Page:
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110 years of Uncle Ho’s departure to find a way to save the country: His imprint in the “fog land”

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Four years in London contributed to the formation of Ho Chi Minh’s thought. It was here that he first read the works of Karl Marx and Friedrich Engels and creatively applied Marxism to the cause of national liberation and independence.
110 years ago, on June 5, 1911, President Ho Chi Minh, then a young man named Nguyen Tat Thanh, left Nha Rong Wharf, Saigon port, on board the Admiral Latouche-Tréville ship. the journey to find the way to national liberation. During 30 years of finding a way to save the country, Ho Chi Minh stayed in the UK for 4 years from 1913-1917, a time that was not long but had an important meaning in shaping his political thought. The Vietnam News Agency correspondent in the UK had an interesting trip to places in London where Uncle Ho used to live and work.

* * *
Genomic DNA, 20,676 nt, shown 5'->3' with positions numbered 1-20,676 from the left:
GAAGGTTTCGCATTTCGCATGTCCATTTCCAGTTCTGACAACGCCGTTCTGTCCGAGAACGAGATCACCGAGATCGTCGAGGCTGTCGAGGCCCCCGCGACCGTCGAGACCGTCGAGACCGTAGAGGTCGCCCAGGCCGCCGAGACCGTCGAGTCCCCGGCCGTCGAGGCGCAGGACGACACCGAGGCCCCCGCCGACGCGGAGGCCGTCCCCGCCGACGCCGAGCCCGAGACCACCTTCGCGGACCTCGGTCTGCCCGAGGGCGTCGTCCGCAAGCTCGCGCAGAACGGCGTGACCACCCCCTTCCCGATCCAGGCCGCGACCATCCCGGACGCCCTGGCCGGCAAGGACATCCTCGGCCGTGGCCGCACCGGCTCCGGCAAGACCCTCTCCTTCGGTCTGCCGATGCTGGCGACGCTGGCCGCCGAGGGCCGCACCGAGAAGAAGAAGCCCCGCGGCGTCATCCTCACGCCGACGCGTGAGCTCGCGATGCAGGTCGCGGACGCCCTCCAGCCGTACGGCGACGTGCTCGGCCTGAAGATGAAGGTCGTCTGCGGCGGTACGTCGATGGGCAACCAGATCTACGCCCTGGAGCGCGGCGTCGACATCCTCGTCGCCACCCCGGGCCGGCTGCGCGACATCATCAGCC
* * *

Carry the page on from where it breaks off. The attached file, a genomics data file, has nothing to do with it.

The building was built on the old Carlton hotel, where President Ho Chi Minh used to work during his years in London. Photo: VNA One morning in June in the cool early summer period, the London sky is blue, the sun is golden like honey, I visited the Drayton Court Hotel on The Avenue in Ealing district, west of London. Elegantly located in one of London’s greenest and most beautiful suburbs, Drayton Court is one of the oldest and largest pubs in Ealing, opening in 1894. With its impressive façade and antique décor Classic, elegant, this is the perfect place to enjoy a relaxing weekend with the family, or enjoy a drink with friends at one of West London’s largest beer gardens. Song Drayton Court is also attractive to visitors because this is the only hotel in London that has ever had a waiter who later became a world-class leader, that is President Ho Chi Minh. On the Drayton Court’s website, the hotel’s history introduction reads, “Ho Chi Minh, the leader of Vietnam, worked hard in the hotel’s kitchen in 1914, before he continued his journey to change his name. changed the country’s history, driving out forces from Japan, France and the United States.” In 1914, President Ho Chi Minh served at the Drayton Court Hotel located on the quiet, deserted The Avenue street, in the Ealing district, west London. Photo: VNA/phat Stepping into the hotel with classical and elegant architecture and decoration, giving visitors a feeling of relaxation, I can’t help but be moved when I imagine the days of hard work to exhaustion of the young man. Nguyen Tat Thanh was in his twenties here more than a century ago. Talking to the hotel’s receptionist, I learned that after Drayton Court was renovated in 2011, the kitchen where Uncle used to work was completely rebuilt and became part of the cool green beer garden, Open space located behind the hotel. Walking around the beer garden where local guests happily enjoy beers with friends, I seem to see a glimpse of a slender Vietnamese young man who does not care much, hard at work in the old kitchen of the customer. hotel. Although Drayton Court is no longer imprinted with the period when President Ho Chi Minh worked here, his imprint still seems to be intact. When I was struggling to look around the outside corners of the hotel to get a good picture, a man in his 60s approached and asked: “Do you know what’s so special about this building?”. I pretended to ask: “What is it?”, “This is where President Ho Chi Minh of Vietnam used to work”. I felt a mixture of amazement, delight and pride. Amidst the busy modern life of London, a British citizen mentioned the leader of Vietnam in a historical event more than a century ago. Before I could react, he continued: “This is really an interesting and special destination for Ealing. A lot of tourists have come to visit.” The man, named Brian, said he lived in an apartment complex right next to the hotel. When he learned that I was Vietnamese, he excitedly said that he had met many Vietnamese tourists coming here, and expressed his admiration for Ho Chi Minh, who had found the way to liberate the Vietnamese people. Drayton Court Hotel is located on the quiet, deserted The Avenue street, in the Ealing district, west London. Photo: VNA/phat Leaving Drayton Court with mixed joy and pride, I continued my journey to the New Zealand building located on Haymarket Street. In contrast to the quiet space of Drayton Court on the deserted The Avenue, the modern New Zealand building is located at the end of bustling Haymarket Street in the heart of London, close to Trafalgar Square and the National Museum of London. The New Zealand High Commission’s 19-story building was the first high-rise to be built in central London, on the site of the Carlton Hotel, a luxury hotel that opened between 1899 and 1940 before being completely destroyed by bombs. in war. While living in London, President Ho Chi Minh worked as a kitchen assistant at the Carlton Hotel. The front of the New Zealand building has a green peace sign with the words “In 1913, Ho Chi Minh (1890-1969) – the founder of Vietnam – worked at the Carlton Hotel, the building that used to be on this ground”. This place is probably the most famous destination in London with Vietnamese tourists. Vietnamese delegations to London often ask the New Zealand High Commissioner to visit the basement below the building, where the kitchen of the Carlton Hotel was formerly. The New Zealand building is also known by many locals and visitors for its speciality. As I was reading intently the green sign outside the building, to my surprise a man on a bicycle stopped by and happily asked if I would like him to take a picture of the underside of the sign, because you’re sure I’m Vietnamese. Not only did he agree immediately, but I asked if he could take a picture with me at this meaningful place. The 10-minute conversation between me and Mr. Steven helped me understand his special affection for Vietnam. Steven said he was originally from London, living in Covent Garden, about a kilometer from the New Zealand building. He said he really admired Ho Chi Minh’s patriotism and said that it was that patriotism that helped him find the way to independence for the nation. Steven made me feel really grateful when he said that whenever I or my friends come to the UK, give him a call. Sitting right on the sidewalk, he wrote on a small piece of paper his name, address and phone number, gave it to me and said that he always welcomes Vietnamese friends. I feel very fortunate to have met Steven, because the brief meeting helped me understand that Ho Chi Minh’s patriotism, courage, and vision made the whole world aware of the cause of Vietnamese national liberation. Male. In May 1913, Ho Chi Minh left France for England, the largest empire in the world at that time, to learn English and observe first-hand the dominating power of imperialism. In England, in order to make ends meet and spend money to learn English, he worked hard as sweeping snow, lighting furnaces, helping cooks at the Drayton Court Hotel and washing dishes at the Carlton Hotel. According to writer, historian, director of the Archives Center, Marx Library in London, John Callow, 4 years in London contributed to the formation of Ho Chi Minh’s thought. It was here that he first read the works of Karl Marx and Friedrich Engels and creatively applied Marxism to the cause of national liberation and independence. President Ho Chi Minh’s journey to find a way to save the country created a turning point of the Vietnamese revolution, changed the development direction of history and changed the fate of the entire Vietnamese nation in the 20th century. and at the same time make a mark in the history of the modern world. From a true patriot, Uncle Ho became a communist soldier, finding the right way to save the country in accordance with the historical situation of the country. For me, the trip to follow Uncle Ho in London left special emotions. I am secretly grateful to Him because His greatness has helped strangers like me, Steven and Brian become close friends.